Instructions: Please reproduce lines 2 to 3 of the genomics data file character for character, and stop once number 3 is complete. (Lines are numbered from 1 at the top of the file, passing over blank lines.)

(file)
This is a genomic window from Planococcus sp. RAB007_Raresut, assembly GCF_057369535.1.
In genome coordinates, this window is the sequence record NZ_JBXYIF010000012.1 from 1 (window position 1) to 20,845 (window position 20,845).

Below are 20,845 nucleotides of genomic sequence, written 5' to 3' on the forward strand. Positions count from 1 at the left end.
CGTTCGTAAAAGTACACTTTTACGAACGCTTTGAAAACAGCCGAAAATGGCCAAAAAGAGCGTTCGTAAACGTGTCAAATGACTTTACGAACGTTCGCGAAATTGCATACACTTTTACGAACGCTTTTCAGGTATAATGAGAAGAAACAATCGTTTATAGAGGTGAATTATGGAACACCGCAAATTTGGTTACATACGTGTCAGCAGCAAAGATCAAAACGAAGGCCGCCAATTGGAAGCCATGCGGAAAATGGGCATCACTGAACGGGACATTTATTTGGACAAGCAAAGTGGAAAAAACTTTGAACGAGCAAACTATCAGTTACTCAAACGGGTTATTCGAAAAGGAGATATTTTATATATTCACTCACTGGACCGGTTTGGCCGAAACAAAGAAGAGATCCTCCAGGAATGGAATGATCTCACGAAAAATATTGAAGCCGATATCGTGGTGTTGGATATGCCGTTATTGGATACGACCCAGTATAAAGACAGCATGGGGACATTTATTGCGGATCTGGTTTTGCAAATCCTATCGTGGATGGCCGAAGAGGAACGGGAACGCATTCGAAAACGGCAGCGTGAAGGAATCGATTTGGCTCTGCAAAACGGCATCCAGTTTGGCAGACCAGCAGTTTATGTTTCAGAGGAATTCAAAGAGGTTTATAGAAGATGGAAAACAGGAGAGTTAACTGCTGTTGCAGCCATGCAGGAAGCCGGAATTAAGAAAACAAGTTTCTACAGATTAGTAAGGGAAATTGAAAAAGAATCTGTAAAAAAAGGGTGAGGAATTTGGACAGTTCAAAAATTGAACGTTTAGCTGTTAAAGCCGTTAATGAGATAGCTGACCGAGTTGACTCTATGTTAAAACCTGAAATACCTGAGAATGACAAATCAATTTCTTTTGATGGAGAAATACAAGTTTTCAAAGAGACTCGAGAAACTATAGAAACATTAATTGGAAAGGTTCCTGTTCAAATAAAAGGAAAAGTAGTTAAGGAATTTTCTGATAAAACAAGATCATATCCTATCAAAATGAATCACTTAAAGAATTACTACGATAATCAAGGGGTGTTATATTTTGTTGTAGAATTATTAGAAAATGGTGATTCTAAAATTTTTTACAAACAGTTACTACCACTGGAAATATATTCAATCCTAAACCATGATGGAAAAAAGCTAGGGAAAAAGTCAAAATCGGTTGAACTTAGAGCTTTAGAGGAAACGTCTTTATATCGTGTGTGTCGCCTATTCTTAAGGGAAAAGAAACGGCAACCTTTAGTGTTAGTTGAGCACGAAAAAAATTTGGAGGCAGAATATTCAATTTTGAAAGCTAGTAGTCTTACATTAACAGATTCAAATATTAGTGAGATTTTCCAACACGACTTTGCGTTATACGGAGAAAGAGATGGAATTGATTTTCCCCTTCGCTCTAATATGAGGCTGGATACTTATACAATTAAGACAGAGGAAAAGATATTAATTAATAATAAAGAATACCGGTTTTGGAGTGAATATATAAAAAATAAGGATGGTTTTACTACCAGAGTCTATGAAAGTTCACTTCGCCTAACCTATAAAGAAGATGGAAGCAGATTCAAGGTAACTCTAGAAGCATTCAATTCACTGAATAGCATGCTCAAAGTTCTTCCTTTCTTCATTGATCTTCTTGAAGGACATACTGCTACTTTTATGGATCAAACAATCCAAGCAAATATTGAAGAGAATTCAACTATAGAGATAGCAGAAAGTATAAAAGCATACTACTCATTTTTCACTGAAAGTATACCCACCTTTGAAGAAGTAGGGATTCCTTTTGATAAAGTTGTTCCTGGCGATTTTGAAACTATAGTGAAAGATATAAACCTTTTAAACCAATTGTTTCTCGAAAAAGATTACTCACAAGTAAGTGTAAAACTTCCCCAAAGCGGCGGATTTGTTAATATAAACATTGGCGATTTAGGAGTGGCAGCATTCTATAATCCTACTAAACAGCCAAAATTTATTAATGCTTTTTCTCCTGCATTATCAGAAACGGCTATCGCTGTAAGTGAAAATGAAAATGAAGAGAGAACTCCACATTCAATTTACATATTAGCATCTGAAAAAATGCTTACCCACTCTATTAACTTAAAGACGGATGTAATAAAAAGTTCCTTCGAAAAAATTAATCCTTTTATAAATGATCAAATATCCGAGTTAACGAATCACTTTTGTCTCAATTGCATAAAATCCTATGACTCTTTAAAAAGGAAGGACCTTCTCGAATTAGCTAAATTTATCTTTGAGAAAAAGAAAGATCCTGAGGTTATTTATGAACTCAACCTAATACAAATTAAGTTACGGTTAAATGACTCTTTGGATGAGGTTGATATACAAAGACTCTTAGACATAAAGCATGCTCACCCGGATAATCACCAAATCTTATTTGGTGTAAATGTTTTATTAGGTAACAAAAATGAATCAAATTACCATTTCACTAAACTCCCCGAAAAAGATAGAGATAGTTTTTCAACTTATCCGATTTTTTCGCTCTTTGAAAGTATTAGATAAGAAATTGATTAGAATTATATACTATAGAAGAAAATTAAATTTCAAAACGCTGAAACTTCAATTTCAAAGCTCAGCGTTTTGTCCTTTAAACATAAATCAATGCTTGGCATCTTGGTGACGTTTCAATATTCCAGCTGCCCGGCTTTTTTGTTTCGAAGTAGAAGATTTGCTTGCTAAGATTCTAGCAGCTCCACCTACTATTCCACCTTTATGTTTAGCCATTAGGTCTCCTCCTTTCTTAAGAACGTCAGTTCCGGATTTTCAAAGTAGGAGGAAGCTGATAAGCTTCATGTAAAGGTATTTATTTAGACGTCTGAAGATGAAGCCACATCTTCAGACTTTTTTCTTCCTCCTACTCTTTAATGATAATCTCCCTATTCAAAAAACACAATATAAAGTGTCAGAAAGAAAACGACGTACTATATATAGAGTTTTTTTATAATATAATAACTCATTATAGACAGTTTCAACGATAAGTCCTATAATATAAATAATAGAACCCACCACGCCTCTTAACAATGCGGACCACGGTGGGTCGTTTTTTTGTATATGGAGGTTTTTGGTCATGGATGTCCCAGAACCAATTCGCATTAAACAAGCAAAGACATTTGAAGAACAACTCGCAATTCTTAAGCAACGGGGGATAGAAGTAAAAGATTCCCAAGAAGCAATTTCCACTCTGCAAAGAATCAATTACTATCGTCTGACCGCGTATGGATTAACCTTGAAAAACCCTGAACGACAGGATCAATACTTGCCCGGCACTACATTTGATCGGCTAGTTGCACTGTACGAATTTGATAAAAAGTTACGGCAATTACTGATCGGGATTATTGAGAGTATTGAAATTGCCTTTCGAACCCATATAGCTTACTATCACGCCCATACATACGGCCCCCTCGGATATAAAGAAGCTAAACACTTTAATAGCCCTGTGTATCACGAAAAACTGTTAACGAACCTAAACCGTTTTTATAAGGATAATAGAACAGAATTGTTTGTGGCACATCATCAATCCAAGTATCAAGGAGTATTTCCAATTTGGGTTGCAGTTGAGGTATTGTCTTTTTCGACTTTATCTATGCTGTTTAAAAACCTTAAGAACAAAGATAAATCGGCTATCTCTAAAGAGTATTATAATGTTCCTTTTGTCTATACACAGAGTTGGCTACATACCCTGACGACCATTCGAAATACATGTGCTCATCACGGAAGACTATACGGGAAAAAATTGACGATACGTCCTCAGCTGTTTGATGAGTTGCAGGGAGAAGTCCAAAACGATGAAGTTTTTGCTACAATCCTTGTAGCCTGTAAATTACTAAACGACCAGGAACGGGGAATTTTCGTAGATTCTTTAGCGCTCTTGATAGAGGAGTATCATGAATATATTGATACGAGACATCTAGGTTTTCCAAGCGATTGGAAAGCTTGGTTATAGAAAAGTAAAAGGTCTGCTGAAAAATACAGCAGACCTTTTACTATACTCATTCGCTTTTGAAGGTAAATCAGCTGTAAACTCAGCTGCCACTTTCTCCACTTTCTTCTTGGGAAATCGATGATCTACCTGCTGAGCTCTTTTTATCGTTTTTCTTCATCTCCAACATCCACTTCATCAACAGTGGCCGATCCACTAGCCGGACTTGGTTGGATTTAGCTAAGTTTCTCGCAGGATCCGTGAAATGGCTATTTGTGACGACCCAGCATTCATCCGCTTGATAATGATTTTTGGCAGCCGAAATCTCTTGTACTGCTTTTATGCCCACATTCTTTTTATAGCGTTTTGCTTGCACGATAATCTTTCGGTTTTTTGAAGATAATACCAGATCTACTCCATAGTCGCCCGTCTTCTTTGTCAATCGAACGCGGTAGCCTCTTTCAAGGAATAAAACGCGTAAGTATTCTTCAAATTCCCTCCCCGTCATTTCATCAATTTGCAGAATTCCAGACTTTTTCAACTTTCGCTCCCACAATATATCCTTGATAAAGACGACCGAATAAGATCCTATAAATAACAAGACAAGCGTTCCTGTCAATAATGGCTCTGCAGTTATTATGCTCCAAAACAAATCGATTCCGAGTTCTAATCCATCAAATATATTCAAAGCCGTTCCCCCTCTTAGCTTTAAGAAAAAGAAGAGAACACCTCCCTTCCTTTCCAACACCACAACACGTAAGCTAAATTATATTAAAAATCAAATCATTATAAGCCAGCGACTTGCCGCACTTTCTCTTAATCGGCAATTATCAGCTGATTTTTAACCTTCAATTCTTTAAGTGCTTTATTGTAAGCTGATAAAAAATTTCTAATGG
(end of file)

In genome coordinates, this window is the sequence record NZ_JBXYIF010000012.1 from 1 (window position 1) to 20,845 (window position 20,845).

Below are 20,845 nucleotides of genomic sequence, written 5' to 3' on the forward strand. Positions count from 1 at the left end.